British tourists save family by starting their car after it breaks down surrounded by LIONS in safari park – using their own vehicle to fend off giant predators

This is the thrilling moment British tourists saved a group of holidaymakers after their car broke down, surrounded by lions at a safari park.

Richard Sandiland was visiting Kruger National Park, South Africa, earlier this month when a group of fellow travelers urgently informed him that their car had broken down with a dead battery.

In the chilling clip, Richard, from Rowley Regis, West Midlands, can be seen using his car to block the hungry big cats as South African motorists use jump ropes on the stranded vehicle.

You can even hear one of the trapped travelers fearing that he might become one of the menacing lions’ ‘supper’.

Richard said the huge predators ‘could have been with us within seconds’ in a disturbing account of the incident.

Two groups of tourists worked together to get the stranded car moving again

Richard Sandiland was visiting South Africa's Kroger National Park when he spotted the stranded vacationers

Richard Sandiland was visiting South Africa’s Kroger National Park when he spotted the stranded vacationers

He said: ‘We were driving and saw a car coming off the dirt road. You’re not supposed to go off the road, so we were a bit surprised.

‘I immediately thought it could be a sighting and sure enough, there were two lions not far from the blue car, about 60 feet.

‘We took some pictures and then saw an arm out the car window calling us. He then told us that somehow his battery was dead and he couldn’t start it.

‘His window barely worked because the battery was dead and they were worried they might not be able to get them up if the lions came by.

‘The driver then said he had jumper cables, but my mother said no one would ever get out with the lions close by.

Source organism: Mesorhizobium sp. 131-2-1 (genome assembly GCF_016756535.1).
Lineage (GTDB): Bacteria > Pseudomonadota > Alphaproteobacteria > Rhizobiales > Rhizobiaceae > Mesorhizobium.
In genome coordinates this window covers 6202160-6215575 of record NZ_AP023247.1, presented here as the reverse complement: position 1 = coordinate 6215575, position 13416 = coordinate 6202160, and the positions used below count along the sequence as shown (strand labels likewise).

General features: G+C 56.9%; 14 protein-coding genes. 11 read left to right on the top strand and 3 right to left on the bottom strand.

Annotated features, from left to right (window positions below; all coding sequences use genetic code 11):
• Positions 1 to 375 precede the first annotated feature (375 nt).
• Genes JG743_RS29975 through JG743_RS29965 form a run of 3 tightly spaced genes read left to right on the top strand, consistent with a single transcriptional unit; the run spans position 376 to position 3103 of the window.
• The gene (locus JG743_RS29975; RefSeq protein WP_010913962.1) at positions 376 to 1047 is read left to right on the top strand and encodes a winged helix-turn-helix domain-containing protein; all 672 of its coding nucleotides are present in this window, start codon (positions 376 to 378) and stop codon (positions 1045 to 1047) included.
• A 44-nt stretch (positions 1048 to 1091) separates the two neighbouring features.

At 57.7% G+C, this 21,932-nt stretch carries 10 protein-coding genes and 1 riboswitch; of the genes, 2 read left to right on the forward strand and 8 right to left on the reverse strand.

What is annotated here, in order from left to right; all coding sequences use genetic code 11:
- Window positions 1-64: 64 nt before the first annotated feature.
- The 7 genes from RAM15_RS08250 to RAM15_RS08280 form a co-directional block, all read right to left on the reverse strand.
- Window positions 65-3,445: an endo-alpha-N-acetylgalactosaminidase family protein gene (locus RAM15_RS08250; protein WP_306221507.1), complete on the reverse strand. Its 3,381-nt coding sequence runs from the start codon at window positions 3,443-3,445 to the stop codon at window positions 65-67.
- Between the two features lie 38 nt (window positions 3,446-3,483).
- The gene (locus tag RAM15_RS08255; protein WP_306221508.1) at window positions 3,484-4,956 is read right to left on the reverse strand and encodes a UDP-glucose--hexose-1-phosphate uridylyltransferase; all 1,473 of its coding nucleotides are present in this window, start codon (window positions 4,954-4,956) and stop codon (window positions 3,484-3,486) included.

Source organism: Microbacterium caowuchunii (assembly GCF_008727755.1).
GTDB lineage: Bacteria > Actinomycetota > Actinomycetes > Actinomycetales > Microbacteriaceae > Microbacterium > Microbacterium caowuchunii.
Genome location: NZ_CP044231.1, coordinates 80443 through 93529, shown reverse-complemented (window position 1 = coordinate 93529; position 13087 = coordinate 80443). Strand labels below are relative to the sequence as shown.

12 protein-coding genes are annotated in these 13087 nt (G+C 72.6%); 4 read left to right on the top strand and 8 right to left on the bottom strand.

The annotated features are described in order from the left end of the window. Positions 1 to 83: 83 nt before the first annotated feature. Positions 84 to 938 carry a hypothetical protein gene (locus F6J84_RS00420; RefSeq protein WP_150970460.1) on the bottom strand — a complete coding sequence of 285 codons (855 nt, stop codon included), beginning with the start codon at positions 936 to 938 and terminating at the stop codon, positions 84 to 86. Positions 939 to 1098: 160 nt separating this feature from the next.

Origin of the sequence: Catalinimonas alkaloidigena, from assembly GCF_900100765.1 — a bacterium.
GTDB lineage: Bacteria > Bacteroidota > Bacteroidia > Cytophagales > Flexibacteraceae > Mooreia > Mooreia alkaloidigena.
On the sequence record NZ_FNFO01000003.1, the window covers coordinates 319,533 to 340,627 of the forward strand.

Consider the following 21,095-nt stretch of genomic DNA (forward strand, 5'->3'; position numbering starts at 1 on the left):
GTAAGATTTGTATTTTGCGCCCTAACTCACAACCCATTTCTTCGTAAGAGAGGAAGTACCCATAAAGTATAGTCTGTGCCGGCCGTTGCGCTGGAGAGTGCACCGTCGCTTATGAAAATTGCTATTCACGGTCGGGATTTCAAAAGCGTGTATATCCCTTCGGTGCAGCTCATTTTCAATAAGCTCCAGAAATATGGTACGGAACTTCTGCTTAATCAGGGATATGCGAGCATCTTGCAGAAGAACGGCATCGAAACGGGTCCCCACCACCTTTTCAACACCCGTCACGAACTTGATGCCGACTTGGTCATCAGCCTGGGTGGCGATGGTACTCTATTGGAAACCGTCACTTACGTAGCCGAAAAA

‘By this time one of them had woken up and was definitely watching us. Luckily we saw a bigger car five minutes down the road and flagged them down.

“I think that lion could have been with us in seconds, and they’re so big up close.

“Looking back, I think it was a stupid thing to do, but it could have easily gone the other way.

“But if we hadn’t driven past it, I’m not sure the other car would have taken the same route to pass the blue car, so who knows how long they could have been stuck there?”

Richard used his car to stop the lions while another motorist started the stranded vehicle

Richard used his car to stop the lions while another motorist started the stranded vehicle

Richard explained his family’s reluctance to get out of the car after seeing the nearest lion had woken up.

Luckily there was a local nearby who took it upon himself to help.

Richard said: ‘He was South African… he said we should just block them with our cars.

“Anyway, he followed us back and he lost a little bit of confidence, but he did stop and to be honest, it was quite quick to hit the ground running.”

This comes just weeks after a woman was killed by a crazed bull elephant while on safari in Zambia.

An 80-year-old woman was killed in the attack while she was on a game drive in Kafue National Park with five other tourists in April.

The vehicle was attacked and rolled as the enraged five-ton animal, apparently separated from its herd, ran at full speed to overtake the vehicle believed to be traveling at 25mph – before the driver stopped abruptly.

Video shows one tourist saying ‘oh my goodness’ as the elephant keeps pace with the car, while another says ‘oh oh’ and a third adds ‘it’s coming soon’ in the last desperate moments before impact.

The ranger suddenly stops the vehicle before the elephant swings to the right and attacks the safari truck, prompting speculation from wide shots that they had veered out of the way.

The driver shouts loudly ‘hey hey hey hey hey’ when he realizes that it is not a mock attack and that the five-ton elephant, more than three meters high, is planning to carry out a deadly attack.